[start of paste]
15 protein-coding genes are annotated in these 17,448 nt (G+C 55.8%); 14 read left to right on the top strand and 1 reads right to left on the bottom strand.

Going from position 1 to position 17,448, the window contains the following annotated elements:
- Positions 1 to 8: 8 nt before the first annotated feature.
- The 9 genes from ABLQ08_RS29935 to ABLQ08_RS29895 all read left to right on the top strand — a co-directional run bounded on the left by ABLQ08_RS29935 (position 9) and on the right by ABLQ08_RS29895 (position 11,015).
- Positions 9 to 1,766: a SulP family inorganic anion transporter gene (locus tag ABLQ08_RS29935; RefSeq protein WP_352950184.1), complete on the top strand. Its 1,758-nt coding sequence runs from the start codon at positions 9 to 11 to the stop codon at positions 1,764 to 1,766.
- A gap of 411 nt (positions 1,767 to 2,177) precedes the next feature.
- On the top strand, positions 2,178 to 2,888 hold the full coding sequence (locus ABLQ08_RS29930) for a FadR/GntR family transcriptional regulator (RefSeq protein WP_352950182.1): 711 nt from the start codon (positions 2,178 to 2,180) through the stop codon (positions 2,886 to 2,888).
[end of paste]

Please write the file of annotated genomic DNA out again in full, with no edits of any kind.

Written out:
15 protein-coding genes are annotated in these 17,448 nt (G+C 55.8%); 14 read left to right on the top strand and 1 reads right to left on the bottom strand.

Going from position 1 to position 17,448, the window contains the following annotated elements:
- Positions 1 to 8: 8 nt before the first annotated feature.
- The 9 genes from ABLQ08_RS29935 to ABLQ08_RS29895 all read left to right on the top strand — a co-directional run bounded on the left by ABLQ08_RS29935 (position 9) and on the right by ABLQ08_RS29895 (position 11,015).
- Positions 9 to 1,766: a SulP family inorganic anion transporter gene (locus tag ABLQ08_RS29935; RefSeq protein WP_352950184.1), complete on the top strand. Its 1,758-nt coding sequence runs from the start codon at positions 9 to 11 to the stop codon at positions 1,764 to 1,766.
- A gap of 411 nt (positions 1,767 to 2,177) precedes the next feature.
- On the top strand, positions 2,178 to 2,888 hold the full coding sequence (locus ABLQ08_RS29930) for a FadR/GntR family transcriptional regulator (RefSeq protein WP_352950182.1): 711 nt from the start codon (positions 2,178 to 2,180) through the stop codon (positions 2,886 to 2,888).